Second, it is Violently Opposed...
Third, it is Accepted as being Self-Evident." - Arthur Schopenhauer (1778-1860)
Posted by Charly Groenendijk (ADF)
Jan 26, 2005
Glaxo ex-employee sues over antidepressant use
Glaxo ("GSK") employee harassed after he admitted use of antidepressant medication and asking the company management for help.
For reasons of protection of the former Glaxo employee mentioned in this article, we will not display the person's true identity. We will name the character "John Sacre."
Statistics show that most men choose to not discuss their problems with depression and anxiety, but John Sacre took that chance with hopes that GSK would be sympathetic especially since they manufacture Paxil. Sacre, a 20-year GSK employee witnessed both himself and a coworker being victims of extreme hostility by their management and Human Resources. Both professional employees felt it necessary to resign. Sacre says that the company has a non-discrimination policy but failed to follow it.
A GlaxoSmithKline PLC ("GSK"), ex-employee has filed a lawsuit against the company in Pennsylvania court claiming that he was harassed, discriminated, and retaliated against. John Sacre, indicated that the company on several instances had harassed him and a coworker after learning of their use of Paxil and/or other antidepressant medications. Sacre said that GSK exhibited severe hostility by using the employee's vulnerabilities to attack them while experiencing horrific side-effects and maintaining an acceptable level of work performance.
Sacre who currently resides in New York and cares for a severely disabled son was taking antidepressant medication when he began to suffer from severe side effects and decided to confer with his management. Sacre claims that the company talked him out of taking a medical leave and then made several hostile moves against him which he says were acts of harassment to force his resignation. Sacre indicated that he resigned on the basis of constructive discharge.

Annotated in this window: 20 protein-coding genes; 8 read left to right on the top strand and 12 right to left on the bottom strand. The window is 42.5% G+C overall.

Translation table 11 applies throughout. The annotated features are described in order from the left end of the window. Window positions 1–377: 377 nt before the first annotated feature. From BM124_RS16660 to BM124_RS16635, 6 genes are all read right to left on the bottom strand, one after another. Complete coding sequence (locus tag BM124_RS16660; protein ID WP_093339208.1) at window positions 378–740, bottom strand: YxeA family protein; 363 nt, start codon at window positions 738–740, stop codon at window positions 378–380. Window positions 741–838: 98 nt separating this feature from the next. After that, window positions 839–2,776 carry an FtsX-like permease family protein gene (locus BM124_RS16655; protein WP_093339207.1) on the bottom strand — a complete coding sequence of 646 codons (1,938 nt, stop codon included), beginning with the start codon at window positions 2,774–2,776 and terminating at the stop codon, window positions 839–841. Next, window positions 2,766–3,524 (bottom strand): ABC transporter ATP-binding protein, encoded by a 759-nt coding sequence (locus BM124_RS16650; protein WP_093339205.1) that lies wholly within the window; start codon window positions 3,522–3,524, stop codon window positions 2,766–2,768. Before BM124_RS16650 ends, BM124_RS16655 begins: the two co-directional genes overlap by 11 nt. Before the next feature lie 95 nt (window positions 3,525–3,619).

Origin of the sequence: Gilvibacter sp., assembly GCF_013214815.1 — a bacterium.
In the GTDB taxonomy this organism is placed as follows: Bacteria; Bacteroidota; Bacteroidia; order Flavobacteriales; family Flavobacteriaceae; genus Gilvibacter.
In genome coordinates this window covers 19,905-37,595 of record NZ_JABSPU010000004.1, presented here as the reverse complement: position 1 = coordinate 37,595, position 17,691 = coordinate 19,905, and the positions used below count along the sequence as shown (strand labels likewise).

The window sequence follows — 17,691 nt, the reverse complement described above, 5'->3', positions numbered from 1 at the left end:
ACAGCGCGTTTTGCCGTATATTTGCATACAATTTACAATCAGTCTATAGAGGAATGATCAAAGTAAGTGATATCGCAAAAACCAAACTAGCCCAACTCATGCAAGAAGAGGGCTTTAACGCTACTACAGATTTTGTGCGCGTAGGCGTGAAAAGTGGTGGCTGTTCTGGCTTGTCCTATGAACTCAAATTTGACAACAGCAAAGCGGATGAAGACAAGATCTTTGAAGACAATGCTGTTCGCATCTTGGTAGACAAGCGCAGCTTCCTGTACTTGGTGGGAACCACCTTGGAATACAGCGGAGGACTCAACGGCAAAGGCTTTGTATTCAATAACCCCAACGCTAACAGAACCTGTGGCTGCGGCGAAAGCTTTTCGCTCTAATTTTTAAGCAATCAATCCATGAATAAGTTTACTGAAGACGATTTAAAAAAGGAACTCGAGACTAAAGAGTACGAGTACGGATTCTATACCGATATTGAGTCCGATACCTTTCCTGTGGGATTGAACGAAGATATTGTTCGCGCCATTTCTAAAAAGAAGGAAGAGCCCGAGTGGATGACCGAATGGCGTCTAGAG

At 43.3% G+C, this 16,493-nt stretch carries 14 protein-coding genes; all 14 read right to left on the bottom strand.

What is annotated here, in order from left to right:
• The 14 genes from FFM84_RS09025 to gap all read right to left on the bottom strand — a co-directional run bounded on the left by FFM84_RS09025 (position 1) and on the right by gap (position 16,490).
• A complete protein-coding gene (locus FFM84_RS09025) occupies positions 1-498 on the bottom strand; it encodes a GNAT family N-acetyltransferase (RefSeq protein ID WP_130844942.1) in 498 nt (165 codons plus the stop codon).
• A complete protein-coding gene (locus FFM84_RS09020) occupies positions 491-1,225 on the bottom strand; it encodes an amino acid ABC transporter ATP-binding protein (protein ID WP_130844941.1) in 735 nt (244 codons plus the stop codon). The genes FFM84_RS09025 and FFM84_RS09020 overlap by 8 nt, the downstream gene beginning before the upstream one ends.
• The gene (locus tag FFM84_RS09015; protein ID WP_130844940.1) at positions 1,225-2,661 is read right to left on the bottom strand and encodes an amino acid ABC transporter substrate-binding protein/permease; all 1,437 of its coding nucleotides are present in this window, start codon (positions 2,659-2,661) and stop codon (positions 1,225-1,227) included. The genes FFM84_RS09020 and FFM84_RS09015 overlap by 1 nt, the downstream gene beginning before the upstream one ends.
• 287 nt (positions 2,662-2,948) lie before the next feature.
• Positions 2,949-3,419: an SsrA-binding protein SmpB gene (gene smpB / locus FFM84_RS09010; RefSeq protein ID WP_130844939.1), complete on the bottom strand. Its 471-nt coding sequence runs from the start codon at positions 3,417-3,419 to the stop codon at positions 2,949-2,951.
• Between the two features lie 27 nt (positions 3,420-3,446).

Sacre claims that prior to his resignation he witnessed the company cruelly harassing his coworker who they knew was taking Paxil, a drug that Glaxo manufactures. Sacre said that his heart bled for the coworker and that the two had often discussed Glaxo's repulsive actions toward their own employees. When Sacre confronted Glaxo and spoke of discrimination, he says that the company retaliated in a strategic manner to protect themselves from being sued. Sacre said that he thought that the company would have been more sympathetic of the health condition and needs of their own employees, but discovered a different reaction.
Glaxo's website includes a "Career" section where the company boasts its "Lifestyle Benefits" in the following mission statement: "Our mission is to help people 'do more, feel better and live longer', and this approach is extended to our people. Lifestyle Benefits are designed to make it easier for you to balance your work and personal life, and to care for yourself and your family -- whatever your circumstances."
Sacre said, "Glaxo's mission statement is hypocritical and is nothing more than propaganda. Glaxo didn't help me nor my coworker and they certainly didn't help me to feel better!" Sacre, an information technology professional says, "I've seen this company fail at implementing million dollar IT projects and then candy-coat the severity of it. As a stockholder myself, it really concerns me as to what I've seen as an insider. While other companies were cutting budgets during a bad economic time, Glaxo would be discarding perfectly good monitors and replacing them with flat panel monitors. Look at the matter surrounding the extravagant CEO compensation package and Glaxo's refusal to sell to Canadian drug distributors. Is this how Glaxo benefits from the high cost of their drugs?"
Sacre had been with Glaxo for 20-years when he decided to resign and file a $800,000.00 lawsuit against the company on discrimination, harassment, and retaliation charges. Sacre said that his biggest challenge will be acquiring his coworker as an expert witness at his trial because Glaxo had his coworker sign a general release agreement to not participate in any court actions against the company in exchange for unemployment benefits.
The announcement of this lawsuit comes several weeks after New York Attorney General Eliot Spitzer filed a lawsuit against Glaxo charging the company suppressed negative information from scientific studies that could potentially trigger suicidal thoughts in children taking Paxil.
Sacre says, "I'm not ashamed to admit usage of antidepressant medication during a bad time in my life, and I'm certainly not afraid to stand up for what is right. I have spent most my younger years fighting for the rights of a disabled child. In regard to my experience, I would have the utmost pleasure to appear on prime time television!"